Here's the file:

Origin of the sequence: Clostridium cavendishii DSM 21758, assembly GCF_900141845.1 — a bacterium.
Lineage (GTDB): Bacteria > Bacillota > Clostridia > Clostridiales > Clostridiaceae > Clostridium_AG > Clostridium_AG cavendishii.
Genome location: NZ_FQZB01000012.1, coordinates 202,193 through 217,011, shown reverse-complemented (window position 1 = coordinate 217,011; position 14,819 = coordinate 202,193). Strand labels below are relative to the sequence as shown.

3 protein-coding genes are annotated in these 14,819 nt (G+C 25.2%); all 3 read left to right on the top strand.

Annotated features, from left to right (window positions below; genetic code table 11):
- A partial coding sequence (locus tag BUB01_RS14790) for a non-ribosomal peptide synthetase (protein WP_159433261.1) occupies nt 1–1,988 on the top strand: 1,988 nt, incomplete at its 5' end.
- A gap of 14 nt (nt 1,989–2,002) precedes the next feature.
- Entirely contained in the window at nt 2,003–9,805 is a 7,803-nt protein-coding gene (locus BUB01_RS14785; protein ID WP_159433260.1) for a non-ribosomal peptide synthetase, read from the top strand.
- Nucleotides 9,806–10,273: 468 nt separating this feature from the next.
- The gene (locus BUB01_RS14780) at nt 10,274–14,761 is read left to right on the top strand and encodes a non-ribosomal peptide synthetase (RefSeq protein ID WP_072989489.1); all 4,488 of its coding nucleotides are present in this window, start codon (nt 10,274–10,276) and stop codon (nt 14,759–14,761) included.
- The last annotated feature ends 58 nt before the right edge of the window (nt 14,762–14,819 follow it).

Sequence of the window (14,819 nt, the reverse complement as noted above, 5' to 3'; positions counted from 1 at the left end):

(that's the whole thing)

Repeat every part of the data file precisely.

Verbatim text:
Origin of the sequence: Clostridium cavendishii DSM 21758, assembly GCF_900141845.1 — a bacterium.
Lineage (GTDB): Bacteria > Bacillota > Clostridia > Clostridiales > Clostridiaceae > Clostridium_AG > Clostridium_AG cavendishii.
Genome location: NZ_FQZB01000012.1, coordinates 202,193 through 217,011, shown reverse-complemented (window position 1 = coordinate 217,011; position 14,819 = coordinate 202,193). Strand labels below are relative to the sequence as shown.

3 protein-coding genes are annotated in these 14,819 nt (G+C 25.2%); all 3 read left to right on the top strand.

Annotated features, from left to right (window positions below; genetic code table 11):
- A partial coding sequence (locus tag BUB01_RS14790) for a non-ribosomal peptide synthetase (protein WP_159433261.1) occupies nt 1–1,988 on the top strand: 1,988 nt, incomplete at its 5' end.
- A gap of 14 nt (nt 1,989–2,002) precedes the next feature.
- Entirely contained in the window at nt 2,003–9,805 is a 7,803-nt protein-coding gene (locus BUB01_RS14785; protein ID WP_159433260.1) for a non-ribosomal peptide synthetase, read from the top strand.
- Nucleotides 9,806–10,273: 468 nt separating this feature from the next.
- The gene (locus BUB01_RS14780) at nt 10,274–14,761 is read left to right on the top strand and encodes a non-ribosomal peptide synthetase (RefSeq protein ID WP_072989489.1); all 4,488 of its coding nucleotides are present in this window, start codon (nt 10,274–10,276) and stop codon (nt 14,759–14,761) included.
- The last annotated feature ends 58 nt before the right edge of the window (nt 14,762–14,819 follow it).

Sequence of the window (14,819 nt, the reverse complement as noted above, 5' to 3'; positions counted from 1 at the left end):